The Kodaks "Oh Gee, Oh Gosh" (Fury)
Danny & the Juniors "Rock and Roll Is Here to Stay" (ABC)
Cozy Cole "Topsy" (Love)
Bobby Darin "Splish Splash" (Atco)
The Turbans "I Promise You Love" (Red Top)
The Champs "El Rancho Rock" (Challenge)
Hank Locklin "Send Me the Pillow That You Dream On" (RCA)
The Platters "Twilight Time" (Mercury)
Chick Floyd & His Orchestra "Hana Maui" (Liberty)
Chanters "Angel Darling" (DeLuxe)
Dion & the Belmonts "No One Knows" (Laurie)
Chuck Berry "Merry Christmas Baby" (Chess)
The Five Blobs "The Blob" (Columbia)
Oscar McLollie & Jeanette Baker "Hey Girl - Hey Boy" (Class)

1. The Beatles (Apple) A+
2. The Kinks: The Village Green Preservation Society (Reprise) A+
3. The Byrds: Sweetheart of the Rodeo (Columbia) A+
4. The Velvet Underground: White Light/White Heat (Verve) A+
5. The Zombies: Odessey and Oracle (Date) A+
6. Van Morrison: Astral Weeks (Warner Bros.) A+
7. The Beach Boys: Friends (Capitol) A+
8. The Byrds: The Notorious Byrd Brothers (Columbia) A+
9. The Rolling Stones: Beggars Banquet (London) A
10. Sly & the Family Stone: Life (Epic) A
11. The Immortal Otis Redding (Atco) A-
12. The Everly Brothers: Roots (Warner Bros.) A-
13. The Guess Who: Wheatfield Soul (RCA) A-
14. Sly & the Family Stone: Dance to the Music (Epic) A-
15. Simon & Garfunkel: Bookends (Columbia) A-
Tammy Wynette: D-I-V-O-R-C-E (Epic) A-
George Harrison: Wonderwall Music (Apple) A-

1968 SONGS
Another new list, and I'm blown away by a lot of the psychedelia and soul I listened to in order to make it; I also revisited a lot of "classics" that remain a total drag, but where has the Shocking Blue's "Send Me a Postcard" been all my life? Also, the incredibly risky and fragmented "Whirlybird" by Silver Apples is just as weird and wild as the Musical Linn Twins song noted above. Also, quick reiteration of the rules for these past-year lists: only one song per album but with a loophole whereby any song that was released as a single is eligible. That's why only one White Album cut but nearly every track from White Light/White Heat is here.

1. Marvin Gaye "I Heard It Through the Grapevine" (Tamla)
2. The Beatles "Dear Prudence" (Apple LP: The Beatles)
3. Archie Bell & the Drells "Tighten Up" (Atlantic)
4. James Brown "Say It Loud - I'm Black and I'm Proud" (King)
5. Aretha Franklin "The House That Jack Built" (Atlantic)
6. The Beatles "Hey Jude" (Apple)
7. Dusty Springfield "Son of a Preacher Man" (Atlantic)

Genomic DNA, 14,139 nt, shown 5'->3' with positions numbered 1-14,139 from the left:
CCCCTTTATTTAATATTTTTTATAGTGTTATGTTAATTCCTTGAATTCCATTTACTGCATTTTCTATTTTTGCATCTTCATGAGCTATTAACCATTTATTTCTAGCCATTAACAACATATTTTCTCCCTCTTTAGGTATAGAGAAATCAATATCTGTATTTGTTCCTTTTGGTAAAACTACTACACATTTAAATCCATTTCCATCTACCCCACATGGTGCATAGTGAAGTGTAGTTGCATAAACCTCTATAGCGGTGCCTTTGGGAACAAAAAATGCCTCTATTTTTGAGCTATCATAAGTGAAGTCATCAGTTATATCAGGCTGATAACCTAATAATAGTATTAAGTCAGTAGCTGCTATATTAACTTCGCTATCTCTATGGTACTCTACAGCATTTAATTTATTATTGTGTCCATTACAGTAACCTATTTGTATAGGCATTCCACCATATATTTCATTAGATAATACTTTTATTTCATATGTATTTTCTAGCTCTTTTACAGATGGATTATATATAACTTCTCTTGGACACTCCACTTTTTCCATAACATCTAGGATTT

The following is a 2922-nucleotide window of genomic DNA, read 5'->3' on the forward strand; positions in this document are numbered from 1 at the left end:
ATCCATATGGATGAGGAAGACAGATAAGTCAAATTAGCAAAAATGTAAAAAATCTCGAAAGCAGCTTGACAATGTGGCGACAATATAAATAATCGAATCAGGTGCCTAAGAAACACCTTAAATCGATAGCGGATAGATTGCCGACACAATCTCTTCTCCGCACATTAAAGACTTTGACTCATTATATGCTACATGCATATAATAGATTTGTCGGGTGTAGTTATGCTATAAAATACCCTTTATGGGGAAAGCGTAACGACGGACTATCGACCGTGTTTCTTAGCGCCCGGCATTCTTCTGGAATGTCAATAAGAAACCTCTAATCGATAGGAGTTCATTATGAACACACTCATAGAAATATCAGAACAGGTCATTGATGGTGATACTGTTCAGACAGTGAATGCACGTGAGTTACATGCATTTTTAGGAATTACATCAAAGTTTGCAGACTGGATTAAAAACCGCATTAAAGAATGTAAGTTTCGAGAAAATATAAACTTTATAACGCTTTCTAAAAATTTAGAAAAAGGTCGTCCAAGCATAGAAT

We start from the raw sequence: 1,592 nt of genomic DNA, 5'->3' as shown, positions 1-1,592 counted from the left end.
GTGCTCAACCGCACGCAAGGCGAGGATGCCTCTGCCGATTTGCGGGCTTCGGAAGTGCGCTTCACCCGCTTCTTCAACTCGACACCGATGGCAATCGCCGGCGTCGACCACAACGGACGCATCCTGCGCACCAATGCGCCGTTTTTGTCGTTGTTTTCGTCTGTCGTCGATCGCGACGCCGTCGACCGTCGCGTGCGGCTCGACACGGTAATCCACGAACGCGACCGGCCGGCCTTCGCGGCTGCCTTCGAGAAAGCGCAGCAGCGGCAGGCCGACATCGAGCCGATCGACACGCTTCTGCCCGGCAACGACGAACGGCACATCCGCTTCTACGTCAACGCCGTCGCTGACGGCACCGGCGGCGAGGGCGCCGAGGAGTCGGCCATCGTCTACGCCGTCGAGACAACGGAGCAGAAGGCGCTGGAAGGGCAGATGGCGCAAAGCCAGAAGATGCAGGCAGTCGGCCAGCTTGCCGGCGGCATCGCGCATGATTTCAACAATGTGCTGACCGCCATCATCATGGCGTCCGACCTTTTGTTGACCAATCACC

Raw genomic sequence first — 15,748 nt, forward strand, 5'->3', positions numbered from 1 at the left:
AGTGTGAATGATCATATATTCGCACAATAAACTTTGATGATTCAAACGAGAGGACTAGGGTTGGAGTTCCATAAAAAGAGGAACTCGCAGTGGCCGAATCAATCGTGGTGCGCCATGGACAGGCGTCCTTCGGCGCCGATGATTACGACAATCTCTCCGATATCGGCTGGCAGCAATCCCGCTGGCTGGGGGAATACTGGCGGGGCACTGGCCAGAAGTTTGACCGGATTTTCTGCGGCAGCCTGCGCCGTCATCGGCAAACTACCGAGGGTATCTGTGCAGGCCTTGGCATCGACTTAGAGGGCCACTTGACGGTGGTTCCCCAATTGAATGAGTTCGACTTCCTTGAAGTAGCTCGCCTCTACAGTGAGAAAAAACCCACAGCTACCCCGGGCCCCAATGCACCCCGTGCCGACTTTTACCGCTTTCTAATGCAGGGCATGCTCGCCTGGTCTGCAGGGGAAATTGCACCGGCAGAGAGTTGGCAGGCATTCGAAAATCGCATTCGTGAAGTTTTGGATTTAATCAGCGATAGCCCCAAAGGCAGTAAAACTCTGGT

8. The Byrds "Hickory Wind" (Columbia LP: Sweetheart of the Rodeo)
9. The Rolling Stones "Sympathy for the Devil" (London LP: Beggars Banquet)
10. Otis Redding "Hard to Handle" (Atco)
11. Desmond Dekker & the Aces "Israelites" (Uni)
12. The Kinks "Days" (Reprise)
13. The Band "The Weight" (Capitol)
14. Tommy James & the Shondells "Crimson and Clover" (Roulette)
15. The Zombies "A Rose for Emily" (Date LP: Odessey and Oracle)
16. Van Morrison "Sweet Thing" (Warner Bros. LP)
17. Dusty Springfield "Take Another Little Piece of My Heart" (Philips LP: Dusty... Definitely)
18. Aretha Franklin "(Sweet Sweet Baby) Since You've Been Gone" (Atlantic)
19. James Brown "Give It Up or Turnit A Loose" (King)
20. The Zombies "Care of Cell 44" (Date)
21. The Byrds "Wasn't Born to Follow" (Columbia)
22. The Box Tops "You Keep Me Hangin' On" (Mala LP: Cry Like a Baby)
23. Archie Bell & the Drells "(There's Gonna Be A) Showdown" (Atlantic)
24. The Velvet Underground "Sister Ray" (Verve LP: White Light/White Heat)
25. The Kinks "Village Green" (Reprise LP: The Village Green Preservation Society)
26. Big Mama Thornton "Ball and Chain" (Arhoolie)
27. The Rolling Stones "No Expectations" (London)
28. Simon & Garfunkel "April, Come She Will" (Columbia)
29. Otis Redding "(Sittin' On) The Dock of the Bay" (Volt)
30. Stevie Wonder "For Once in My Life" (Tamla)
31. The Zombies "Time of the Season" (Date)
32. Gram Parsons/the Byrds "You Don't Miss Your Water" (Columbia, unreleased until 1990)
33. Aretha Franklin "See Saw" (Atlantic)
34. Sly & the Family Stone "Sing a Simple Song" (Epic)
35. Simon & Garfunkel "Mrs. Robinson" (Columbia)
36. The Beach Boys "Busy Doin' Nothin'" (Capitol LP)
37. The Temptations "Cloud Nine" (Gordy)
38. Gram Parsons/the Byrds "The Christian Life" (Columbia, unreleased until 1990)
39. The Velvet Underground "I Heard Her Call My Name" (Verve)